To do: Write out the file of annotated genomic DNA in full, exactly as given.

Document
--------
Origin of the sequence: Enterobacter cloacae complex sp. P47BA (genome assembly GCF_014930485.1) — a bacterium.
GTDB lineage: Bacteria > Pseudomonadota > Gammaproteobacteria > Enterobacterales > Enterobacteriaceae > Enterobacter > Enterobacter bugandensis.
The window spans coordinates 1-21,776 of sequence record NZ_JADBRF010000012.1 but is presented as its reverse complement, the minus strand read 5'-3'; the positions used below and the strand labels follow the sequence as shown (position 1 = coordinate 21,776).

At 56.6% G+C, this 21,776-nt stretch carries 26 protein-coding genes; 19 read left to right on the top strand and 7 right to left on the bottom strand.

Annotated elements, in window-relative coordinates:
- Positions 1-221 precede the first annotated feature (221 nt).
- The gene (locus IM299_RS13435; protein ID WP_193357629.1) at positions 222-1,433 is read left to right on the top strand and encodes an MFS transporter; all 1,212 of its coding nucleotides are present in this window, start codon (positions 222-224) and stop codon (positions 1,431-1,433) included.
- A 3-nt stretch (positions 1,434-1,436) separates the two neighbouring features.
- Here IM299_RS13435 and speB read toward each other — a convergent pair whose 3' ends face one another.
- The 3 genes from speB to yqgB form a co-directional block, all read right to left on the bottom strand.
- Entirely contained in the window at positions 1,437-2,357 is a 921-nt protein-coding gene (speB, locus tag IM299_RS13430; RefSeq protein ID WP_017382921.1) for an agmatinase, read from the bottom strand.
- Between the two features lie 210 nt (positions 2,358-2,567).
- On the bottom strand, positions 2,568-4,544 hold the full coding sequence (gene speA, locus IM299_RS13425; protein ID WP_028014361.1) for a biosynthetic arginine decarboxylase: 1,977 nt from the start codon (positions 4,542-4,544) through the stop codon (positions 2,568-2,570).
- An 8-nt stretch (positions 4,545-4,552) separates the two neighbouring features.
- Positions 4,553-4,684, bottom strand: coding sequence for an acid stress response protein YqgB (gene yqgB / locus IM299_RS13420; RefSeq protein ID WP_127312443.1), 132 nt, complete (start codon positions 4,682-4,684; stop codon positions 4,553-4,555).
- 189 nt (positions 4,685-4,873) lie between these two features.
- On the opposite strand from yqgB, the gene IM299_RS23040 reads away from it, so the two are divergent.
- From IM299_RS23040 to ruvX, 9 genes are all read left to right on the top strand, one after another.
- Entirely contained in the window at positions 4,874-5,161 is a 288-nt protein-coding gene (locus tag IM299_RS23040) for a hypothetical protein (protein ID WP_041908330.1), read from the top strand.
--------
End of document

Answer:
Origin of the sequence: Enterobacter cloacae complex sp. P47BA (genome assembly GCF_014930485.1) — a bacterium.
GTDB lineage: Bacteria > Pseudomonadota > Gammaproteobacteria > Enterobacterales > Enterobacteriaceae > Enterobacter > Enterobacter bugandensis.
The window spans coordinates 1-21,776 of sequence record NZ_JADBRF010000012.1 but is presented as its reverse complement, the minus strand read 5'-3'; the positions used below and the strand labels follow the sequence as shown (position 1 = coordinate 21,776).

At 56.6% G+C, this 21,776-nt stretch carries 26 protein-coding genes; 19 read left to right on the top strand and 7 right to left on the bottom strand.

Annotated elements, in window-relative coordinates:
- Positions 1-221 precede the first annotated feature (221 nt).
- The gene (locus IM299_RS13435; protein ID WP_193357629.1) at positions 222-1,433 is read left to right on the top strand and encodes an MFS transporter; all 1,212 of its coding nucleotides are present in this window, start codon (positions 222-224) and stop codon (positions 1,431-1,433) included.
- A 3-nt stretch (positions 1,434-1,436) separates the two neighbouring features.
- Here IM299_RS13435 and speB read toward each other — a convergent pair whose 3' ends face one another.
- The 3 genes from speB to yqgB form a co-directional block, all read right to left on the bottom strand.
- Entirely contained in the window at positions 1,437-2,357 is a 921-nt protein-coding gene (speB, locus tag IM299_RS13430; RefSeq protein ID WP_017382921.1) for an agmatinase, read from the bottom strand.
- Between the two features lie 210 nt (positions 2,358-2,567).
- On the bottom strand, positions 2,568-4,544 hold the full coding sequence (gene speA, locus IM299_RS13425; protein ID WP_028014361.1) for a biosynthetic arginine decarboxylase: 1,977 nt from the start codon (positions 4,542-4,544) through the stop codon (positions 2,568-2,570).
- An 8-nt stretch (positions 4,545-4,552) separates the two neighbouring features.
- Positions 4,553-4,684, bottom strand: coding sequence for an acid stress response protein YqgB (gene yqgB / locus IM299_RS13420; RefSeq protein ID WP_127312443.1), 132 nt, complete (start codon positions 4,682-4,684; stop codon positions 4,553-4,555).
- 189 nt (positions 4,685-4,873) lie between these two features.
- On the opposite strand from yqgB, the gene IM299_RS23040 reads away from it, so the two are divergent.
- From IM299_RS23040 to ruvX, 9 genes are all read left to right on the top strand, one after another.
- Entirely contained in the window at positions 4,874-5,161 is a 288-nt protein-coding gene (locus tag IM299_RS23040) for a hypothetical protein (protein ID WP_041908330.1), read from the top strand.